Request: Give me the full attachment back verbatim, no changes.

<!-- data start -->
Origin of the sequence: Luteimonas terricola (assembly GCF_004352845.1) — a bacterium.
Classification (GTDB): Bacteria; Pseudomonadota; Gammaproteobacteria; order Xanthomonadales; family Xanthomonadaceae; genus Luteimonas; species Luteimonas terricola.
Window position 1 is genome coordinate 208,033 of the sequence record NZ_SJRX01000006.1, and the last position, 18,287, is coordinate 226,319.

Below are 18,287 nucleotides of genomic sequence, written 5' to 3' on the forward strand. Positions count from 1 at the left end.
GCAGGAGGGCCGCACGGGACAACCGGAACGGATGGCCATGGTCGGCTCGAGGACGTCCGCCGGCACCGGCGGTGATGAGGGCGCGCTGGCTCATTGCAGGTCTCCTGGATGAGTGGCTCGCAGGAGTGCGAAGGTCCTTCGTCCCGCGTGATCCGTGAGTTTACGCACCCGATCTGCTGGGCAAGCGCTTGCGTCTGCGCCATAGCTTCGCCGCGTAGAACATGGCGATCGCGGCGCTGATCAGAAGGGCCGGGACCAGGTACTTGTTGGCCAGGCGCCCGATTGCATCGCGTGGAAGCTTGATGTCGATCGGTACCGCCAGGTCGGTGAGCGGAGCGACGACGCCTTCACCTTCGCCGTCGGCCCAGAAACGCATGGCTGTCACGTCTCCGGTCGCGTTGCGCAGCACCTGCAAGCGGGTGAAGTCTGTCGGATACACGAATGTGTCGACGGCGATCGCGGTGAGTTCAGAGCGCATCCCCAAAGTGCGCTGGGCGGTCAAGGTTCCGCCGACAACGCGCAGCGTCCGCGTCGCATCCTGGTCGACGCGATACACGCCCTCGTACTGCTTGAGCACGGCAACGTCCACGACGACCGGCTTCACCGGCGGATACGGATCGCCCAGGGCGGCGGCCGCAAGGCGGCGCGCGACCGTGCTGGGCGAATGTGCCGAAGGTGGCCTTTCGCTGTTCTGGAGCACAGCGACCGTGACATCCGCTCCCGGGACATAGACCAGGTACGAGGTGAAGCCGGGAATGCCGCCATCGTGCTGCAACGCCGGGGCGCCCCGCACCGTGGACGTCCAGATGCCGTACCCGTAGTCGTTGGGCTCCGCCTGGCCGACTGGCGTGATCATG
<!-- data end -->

Origin of the sequence: Luteimonas terricola (assembly GCF_004352845.1) — a bacterium.
Classification (GTDB): Bacteria; Pseudomonadota; Gammaproteobacteria; order Xanthomonadales; family Xanthomonadaceae; genus Luteimonas; species Luteimonas terricola.
Window position 1 is genome coordinate 208,033 of the sequence record NZ_SJRX01000006.1, and the last position, 18,287, is coordinate 226,319.

Below are 18,287 nucleotides of genomic sequence, written 5' to 3' on the forward strand. Positions count from 1 at the left end.
GCAGGAGGGCCGCACGGGACAACCGGAACGGATGGCCATGGTCGGCTCGAGGACGTCCGCCGGCACCGGCGGTGATGAGGGCGCGCTGGCTCATTGCAGGTCTCCTGGATGAGTGGCTCGCAGGAGTGCGAAGGTCCTTCGTCCCGCGTGATCCGTGAGTTTACGCACCCGATCTGCTGGGCAAGCGCTTGCGTCTGCGCCATAGCTTCGCCGCGTAGAACATGGCGATCGCGGCGCTGATCAGAAGGGCCGGGACCAGGTACTTGTTGGCCAGGCGCCCGATTGCATCGCGTGGAAGCTTGATGTCGATCGGTACCGCCAGGTCGGTGAGCGGAGCGACGACGCCTTCACCTTCGCCGTCGGCCCAGAAACGCATGGCTGTCACGTCTCCGGTCGCGTTGCGCAGCACCTGCAAGCGGGTGAAGTCTGTCGGATACACGAATGTGTCGACGGCGATCGCGGTGAGTTCAGAGCGCATCCCCAAAGTGCGCTGGGCGGTCAAGGTTCCGCCGACAACGCGCAGCGTCCGCGTCGCATCCTGGTCGACGCGATACACGCCCTCGTACTGCTTGAGCACGGCAACGTCCACGACGACCGGCTTCACCGGCGGATACGGATCGCCCAGGGCGGCGGCCGCAAGGCGGCGCGCGACCGTGCTGGGCGAATGTGCCGAAGGTGGCCTTTCGCTGTTCTGGAGCACAGCGACCGTGACATCCGCTCCCGGGACATAGACCAGGTACGAGGTGAAGCCGGGAATGCCGCCATCGTGCTGCAACGCCGGGGCGCCCCGCACCGTGGACGTCCAGATGCCGTACCCGTAGTCGTTGGGCTCCGCCTGGCCGACTGGCGTGATCATG